Debt Management Plan and Your Credit Score: Friend or Foe

One of the most frequent questions we receive from people interested in a Debt Management Plan is how the plan will impact their credit. Even though they may already be behind on payments, incurring late fees, and receiving collection calls, they do not want to do any more damage to their credit and credit score. While there is no magic wand for improving your financial situation or credit score, there are many things you can do to make improvements. A debt management plan is one good option.

A debt management plan allows you to consolidate your unsecured debt payments into one monthly payment. At the beginning of a debt management plan, you select a payment date that will work best for you. This payment is then distributed to your creditors. This allows you to effectively manage the cash flow of your household and helps to establish a consistent, on time payment pattern to creditors.

  1. The debt management plan is designed to help people who are falling behind in payments, getting late or over-the-limit fees and receiving collection calls and who have the means to make a monthly payment towards their personal debt.

While on the debt management plan, creditors may note on your credit report that you are on a plan or in, “credit counseling.” According to Liz Weston of MSN Money, “Being reported as late or delinquent can certainly hurt your credit scores, but a simple notation about credit counseling probably won't.” In addition, Craig Watts, a spokesman for FICO (credit score) creator Fair Isaac, said, “The credit-score formula used by most lenders, known as FICO, now ignores any reference to credit counseling that may be in your file.” 

While a debt management plan may not hurt your credit score, it may influence whether or not a lender will provide you a loan. Some lenders look past the score at the report and if they see that you are enrolled in a debt management plan, they may not feel it is a good time to lend you money for additional debt.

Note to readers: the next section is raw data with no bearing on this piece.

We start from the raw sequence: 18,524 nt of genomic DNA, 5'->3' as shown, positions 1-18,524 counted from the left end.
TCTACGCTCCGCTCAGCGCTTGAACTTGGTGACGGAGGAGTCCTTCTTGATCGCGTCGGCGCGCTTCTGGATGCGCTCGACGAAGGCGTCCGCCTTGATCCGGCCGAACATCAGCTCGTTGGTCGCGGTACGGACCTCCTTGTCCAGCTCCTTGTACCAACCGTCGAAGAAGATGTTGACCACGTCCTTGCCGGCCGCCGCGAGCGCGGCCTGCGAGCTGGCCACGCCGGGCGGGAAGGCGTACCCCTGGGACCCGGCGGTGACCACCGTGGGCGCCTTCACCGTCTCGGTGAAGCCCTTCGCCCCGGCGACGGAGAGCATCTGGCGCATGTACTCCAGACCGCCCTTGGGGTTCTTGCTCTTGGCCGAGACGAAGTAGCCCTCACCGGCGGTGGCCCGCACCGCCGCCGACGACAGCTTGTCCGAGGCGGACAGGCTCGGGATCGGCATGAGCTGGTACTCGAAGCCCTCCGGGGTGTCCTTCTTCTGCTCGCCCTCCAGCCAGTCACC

However, there are many lenders that will work with people who are on a debt management plan. Often those lenders will request a letter from the credit counseling agency stating how long the person has been on the plan and verifying that the person has been making their payments. "A typical creditor uses the scoring model. They don't look at the comment. They look at the scoring," says Maxine Sweet, vice president of consumer affairs for Experian, “Paying off a big chunk of debt on your own or with the help of a debt management plan will give your credit score a boost.”

Enrolling in a debt management plan affects your relationship with creditors in many ways as well. There are many potential benefits offered by creditors to those persons who enroll on a debt management plan. They may include:

  • Reducing interest rates on credit cards.
  • Reducing or eliminating late and over-the-limit fees.
  • Stopping collection calls.
  • Avoiding having to pay the full balance upfront for accounts that are in collections and receiving additional costs like attorney and court fees.

One of the best benefits of a debt management plan is that you may be able to repay debts at an accelerated rate, usually in five years or less. The rate of repayment depends on benefits, such as lower interest rates, that may be extended by each individual creditor. A faster repayment is possible with lowered interest rates because more money goes towards the principal (the balance owed without fees or interest charges) of the debt each month. Also, by maintaining the same monthly payment amount, once the first creditor is paid off, that payment is distributed among the remaining creditors which increases the payment to them and, in turn, makes pay-off faster.

There are many factors to consider when thinking about using a debt management plan – your credit score is just one. Contact one of our certified credit counselors to learn more about the debt management plan and your other debt repayment options. You can contact us now by using the number on the top of your screen or clicking on the Get Started Now button.

Bankrate.com. (April 1, 2005). Debt Management Plans Affect Your Credit. Bankrate.com. Retrieved from http://goo.gl/z65yt

Weston, Liz. (December 22, 2010). Is Credit Counseling Right for You? MSN Money. Retrieved from http://goo.gl/M4SZd